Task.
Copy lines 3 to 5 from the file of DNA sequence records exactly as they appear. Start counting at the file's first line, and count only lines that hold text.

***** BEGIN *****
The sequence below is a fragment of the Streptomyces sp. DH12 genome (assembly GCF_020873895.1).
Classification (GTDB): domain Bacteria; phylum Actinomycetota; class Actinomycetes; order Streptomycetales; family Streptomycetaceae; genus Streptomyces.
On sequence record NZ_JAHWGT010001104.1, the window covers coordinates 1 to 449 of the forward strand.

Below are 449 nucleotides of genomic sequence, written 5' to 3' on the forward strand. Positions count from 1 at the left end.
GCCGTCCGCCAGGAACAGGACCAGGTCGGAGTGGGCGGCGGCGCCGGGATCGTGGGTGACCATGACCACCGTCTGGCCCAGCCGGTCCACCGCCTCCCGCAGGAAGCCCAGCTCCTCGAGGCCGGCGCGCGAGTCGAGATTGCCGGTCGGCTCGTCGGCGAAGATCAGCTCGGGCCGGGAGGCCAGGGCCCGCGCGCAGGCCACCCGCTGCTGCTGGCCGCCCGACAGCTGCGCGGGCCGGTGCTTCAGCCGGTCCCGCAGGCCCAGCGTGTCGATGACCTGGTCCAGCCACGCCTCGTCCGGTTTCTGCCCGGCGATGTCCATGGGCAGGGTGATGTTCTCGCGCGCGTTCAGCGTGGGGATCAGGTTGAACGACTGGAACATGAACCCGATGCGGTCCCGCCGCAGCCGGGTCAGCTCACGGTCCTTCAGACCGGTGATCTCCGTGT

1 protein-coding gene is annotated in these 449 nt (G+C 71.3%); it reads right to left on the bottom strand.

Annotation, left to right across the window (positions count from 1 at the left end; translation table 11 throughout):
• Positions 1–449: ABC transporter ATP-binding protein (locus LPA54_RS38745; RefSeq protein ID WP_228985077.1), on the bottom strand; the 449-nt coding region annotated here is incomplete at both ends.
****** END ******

On sequence record NZ_JAHWGT010001104.1, the window covers coordinates 1 to 449 of the forward strand.

Below are 449 nucleotides of genomic sequence, written 5' to 3' on the forward strand. Positions count from 1 at the left end.
GCCGTCCGCCAGGAACAGGACCAGGTCGGAGTGGGCGGCGGCGCCGGGATCGTGGGTGACCATGACCACCGTCTGGCCCAGCCGGTCCACCGCCTCCCGCAGGAAGCCCAGCTCCTCGAGGCCGGCGCGCGAGTCGAGATTGCCGGTCGGCTCGTCGGCGAAGATCAGCTCGGGCCGGGAGGCCAGGGCCCGCGCGCAGGCCACCCGCTGCTGCTGGCCGCCCGACAGCTGCGCGGGCCGGTGCTTCAGCCGGTCCCGCAGGCCCAGCGTGTCGATGACCTGGTCCAGCCACGCCTCGTCCGGTTTCTGCCCGGCGATGTCCATGGGCAGGGTGATGTTCTCGCGCGCGTTCAGCGTGGGGATCAGGTTGAACGACTGGAACATGAACCCGATGCGGTCCCGCCGCAGCCGGGTCAGCTCACGGTCCTTCAGACCGGTGATCTCCGTGT